BRIAN LEE ROBINSON BIO
“My life has been a battle between my creative and my self- destructive tendencies. Sometimes the self-destructive side actually feeds the creative side. As a songwriter, I try to put all those experiences into each one of my songs.” - Brian Lee Robinson
The best songwriters tap into life’s ups and downs and then deliver those powerful emotions through lyrics and melody. Perhaps no one knows this fact better than a singer/songwriter from Texas named Brian Lee Robinson. Over the years, armed with only a pen and six-string, he has turned his own demons into his life’s work, using them for fodder for his songs.
Brian Lee says his dad was a Songwriter, also. Probably much better than me. He was ahead of his time. He had a hit on Hank Thompson back in the 50’s. It was very cool when Hank Thompson cut one of mine 40 years later. My dad was a bad alcoholic, he accomplished at lot from a little house in Donie, Texas. Still, he was too sick to go to Nashville by himself. Otherwise, I might be a spoiled rich kid now. “My dad’s demons took him at an early age, but not before his love of country music wore off on me.”
Brian was 15 when he started having lyric ideas, lines, and Song Hooks come into his head. By 17, he had notebooks full of “This Junk. I decided I needed to learn to play the guitar, so I could put some melodies to them. By the time he was in his late teens, he was not only playing guitar and composing songs, but playing Bass in a Houston-based band.
At the age of twenty-two, after graduating Texas A&M, Brian packed up a trailer and headed off to Music City, U.S.A. He found himself working odd jobs on Music Row in Nashville, “I was living that starving artist life - I was crazy, constantly battling my self-destructive habits.” Brian’s big break came when he met Songwriter and guitarist, Jerry Barlow - who helped him get a job as a tape copier at Merit Music in Nashville. This led to opportunities to write with the staff writers there.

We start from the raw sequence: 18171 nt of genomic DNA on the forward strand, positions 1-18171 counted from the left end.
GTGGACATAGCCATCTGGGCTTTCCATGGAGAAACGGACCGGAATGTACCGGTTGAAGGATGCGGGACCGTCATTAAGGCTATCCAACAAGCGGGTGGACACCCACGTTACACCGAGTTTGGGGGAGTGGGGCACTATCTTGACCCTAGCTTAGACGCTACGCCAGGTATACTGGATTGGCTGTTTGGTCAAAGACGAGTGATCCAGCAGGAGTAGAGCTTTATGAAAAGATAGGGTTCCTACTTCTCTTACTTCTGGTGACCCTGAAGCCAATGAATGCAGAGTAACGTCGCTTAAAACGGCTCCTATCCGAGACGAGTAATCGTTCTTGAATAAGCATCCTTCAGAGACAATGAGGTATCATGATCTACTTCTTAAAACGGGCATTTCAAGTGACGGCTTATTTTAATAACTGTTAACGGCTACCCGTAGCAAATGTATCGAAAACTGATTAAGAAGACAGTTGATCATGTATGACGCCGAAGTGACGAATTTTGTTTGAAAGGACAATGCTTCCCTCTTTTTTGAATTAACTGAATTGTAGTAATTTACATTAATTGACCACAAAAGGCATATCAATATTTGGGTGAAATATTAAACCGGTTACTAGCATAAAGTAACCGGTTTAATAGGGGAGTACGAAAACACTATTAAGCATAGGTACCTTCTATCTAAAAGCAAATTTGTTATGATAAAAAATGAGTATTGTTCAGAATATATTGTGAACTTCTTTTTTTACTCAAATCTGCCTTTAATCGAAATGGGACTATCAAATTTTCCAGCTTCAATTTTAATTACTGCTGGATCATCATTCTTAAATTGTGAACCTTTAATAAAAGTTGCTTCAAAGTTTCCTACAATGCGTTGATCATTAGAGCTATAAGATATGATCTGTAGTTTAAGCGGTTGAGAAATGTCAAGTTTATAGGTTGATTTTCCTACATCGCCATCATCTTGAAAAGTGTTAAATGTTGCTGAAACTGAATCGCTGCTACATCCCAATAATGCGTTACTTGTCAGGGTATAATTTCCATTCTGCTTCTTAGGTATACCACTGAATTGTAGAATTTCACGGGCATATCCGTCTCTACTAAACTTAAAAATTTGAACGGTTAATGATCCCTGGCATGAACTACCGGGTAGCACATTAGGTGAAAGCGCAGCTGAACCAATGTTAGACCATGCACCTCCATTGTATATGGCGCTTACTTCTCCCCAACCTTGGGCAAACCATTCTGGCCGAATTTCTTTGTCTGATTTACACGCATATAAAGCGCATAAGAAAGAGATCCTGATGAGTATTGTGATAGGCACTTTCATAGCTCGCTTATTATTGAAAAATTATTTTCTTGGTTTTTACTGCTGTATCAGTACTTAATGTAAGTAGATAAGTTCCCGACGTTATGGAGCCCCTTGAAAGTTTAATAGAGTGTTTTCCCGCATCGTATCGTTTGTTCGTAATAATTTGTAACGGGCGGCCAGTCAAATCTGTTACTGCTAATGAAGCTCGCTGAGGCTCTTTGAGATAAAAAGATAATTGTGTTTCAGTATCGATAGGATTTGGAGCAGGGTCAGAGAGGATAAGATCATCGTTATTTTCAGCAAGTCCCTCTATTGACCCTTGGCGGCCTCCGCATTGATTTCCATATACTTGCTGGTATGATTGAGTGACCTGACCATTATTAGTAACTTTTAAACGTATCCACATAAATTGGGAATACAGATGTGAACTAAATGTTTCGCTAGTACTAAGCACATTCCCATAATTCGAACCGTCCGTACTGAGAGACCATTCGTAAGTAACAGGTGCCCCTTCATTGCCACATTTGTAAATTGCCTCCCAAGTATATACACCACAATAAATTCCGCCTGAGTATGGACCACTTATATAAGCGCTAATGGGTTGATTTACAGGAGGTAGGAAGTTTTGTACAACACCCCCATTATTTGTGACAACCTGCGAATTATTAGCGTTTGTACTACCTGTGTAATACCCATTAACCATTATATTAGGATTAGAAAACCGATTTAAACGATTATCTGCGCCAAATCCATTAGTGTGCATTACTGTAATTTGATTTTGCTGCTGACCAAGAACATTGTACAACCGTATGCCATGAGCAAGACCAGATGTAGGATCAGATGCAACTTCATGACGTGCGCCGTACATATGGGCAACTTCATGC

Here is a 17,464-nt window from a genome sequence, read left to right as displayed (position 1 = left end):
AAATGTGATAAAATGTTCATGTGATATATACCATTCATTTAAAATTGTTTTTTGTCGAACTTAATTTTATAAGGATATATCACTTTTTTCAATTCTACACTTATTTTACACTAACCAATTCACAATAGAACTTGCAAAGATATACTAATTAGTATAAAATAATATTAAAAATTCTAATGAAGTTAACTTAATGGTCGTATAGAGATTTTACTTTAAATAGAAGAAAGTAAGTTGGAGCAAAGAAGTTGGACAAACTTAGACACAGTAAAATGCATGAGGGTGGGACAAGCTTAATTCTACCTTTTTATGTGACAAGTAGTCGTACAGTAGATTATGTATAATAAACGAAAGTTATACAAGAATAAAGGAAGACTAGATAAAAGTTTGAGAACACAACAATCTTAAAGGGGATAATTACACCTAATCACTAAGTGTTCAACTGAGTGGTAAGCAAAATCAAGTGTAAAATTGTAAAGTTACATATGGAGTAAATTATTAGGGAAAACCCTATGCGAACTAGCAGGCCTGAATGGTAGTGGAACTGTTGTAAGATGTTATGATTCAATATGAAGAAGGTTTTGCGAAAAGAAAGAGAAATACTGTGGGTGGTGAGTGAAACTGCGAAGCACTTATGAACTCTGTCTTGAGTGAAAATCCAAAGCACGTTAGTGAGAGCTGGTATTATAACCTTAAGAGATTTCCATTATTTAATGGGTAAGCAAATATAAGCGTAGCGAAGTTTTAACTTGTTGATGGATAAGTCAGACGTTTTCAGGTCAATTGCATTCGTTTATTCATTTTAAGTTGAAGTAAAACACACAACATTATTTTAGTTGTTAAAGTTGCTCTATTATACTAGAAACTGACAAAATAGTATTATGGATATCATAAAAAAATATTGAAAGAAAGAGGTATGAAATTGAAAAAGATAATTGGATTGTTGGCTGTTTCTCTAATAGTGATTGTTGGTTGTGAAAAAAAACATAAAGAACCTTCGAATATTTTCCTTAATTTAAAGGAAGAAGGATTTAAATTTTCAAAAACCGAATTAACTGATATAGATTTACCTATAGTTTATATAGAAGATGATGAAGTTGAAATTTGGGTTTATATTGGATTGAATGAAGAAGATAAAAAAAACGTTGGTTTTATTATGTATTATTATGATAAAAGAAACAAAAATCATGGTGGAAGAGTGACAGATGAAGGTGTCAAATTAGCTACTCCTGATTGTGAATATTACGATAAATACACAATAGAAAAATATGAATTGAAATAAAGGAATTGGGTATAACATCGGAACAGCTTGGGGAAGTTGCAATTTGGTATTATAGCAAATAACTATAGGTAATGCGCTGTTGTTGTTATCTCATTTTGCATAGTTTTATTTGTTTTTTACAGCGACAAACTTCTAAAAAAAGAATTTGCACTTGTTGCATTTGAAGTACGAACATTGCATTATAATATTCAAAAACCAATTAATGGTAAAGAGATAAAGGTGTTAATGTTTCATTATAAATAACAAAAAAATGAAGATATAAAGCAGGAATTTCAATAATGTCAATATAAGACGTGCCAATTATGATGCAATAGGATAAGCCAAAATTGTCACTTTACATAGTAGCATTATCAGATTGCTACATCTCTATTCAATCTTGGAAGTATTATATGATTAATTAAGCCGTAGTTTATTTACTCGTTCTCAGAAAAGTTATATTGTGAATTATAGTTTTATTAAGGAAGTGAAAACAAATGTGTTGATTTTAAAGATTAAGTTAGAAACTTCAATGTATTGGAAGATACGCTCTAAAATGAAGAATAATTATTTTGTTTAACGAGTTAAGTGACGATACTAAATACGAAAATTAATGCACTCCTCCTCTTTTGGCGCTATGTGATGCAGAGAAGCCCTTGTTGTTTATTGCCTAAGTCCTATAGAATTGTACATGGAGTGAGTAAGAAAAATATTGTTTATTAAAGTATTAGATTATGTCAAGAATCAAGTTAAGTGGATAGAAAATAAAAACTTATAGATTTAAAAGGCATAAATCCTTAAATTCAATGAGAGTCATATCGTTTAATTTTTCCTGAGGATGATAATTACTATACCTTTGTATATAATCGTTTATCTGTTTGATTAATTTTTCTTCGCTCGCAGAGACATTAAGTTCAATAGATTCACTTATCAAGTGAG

During the 1980s, Brian met many other songwriters including Roger Alan Wade, Keith Palmer, Eddie Burton, Buck Moore and Mentor Williams. He also landed many cuts from the likes of “Whispering Bill” Anderson, Roger Alan Wade, Tom Grant, Jack Greene and, as he said, Hank Thompson. However, Brian’s most celebrated chart success came in 1985 when a song of his and Barlow ‘s entitled “You Lifted Me High Enough” - performed by The Mercey Brothers – peaked at number ten on the Canadian Country Charts.
In the 1990s, Robinson formed his own publishing company with Roger Alan Wade. They came very close to “having it all”, when Wade landed a deal with Curb Records and cut an album with producer Chuck Howard. The album had five songs that they owned publishing on. “We put a lot of hopes and dreams into that, and it would have been a great album, but unfortunately it was never released,” offers Brian. “Roger is an amazing Singer/Songwriter most people never got a chance to hear. “Very sad loss for Country Music and Roger, he worked hard and deserved his shot.”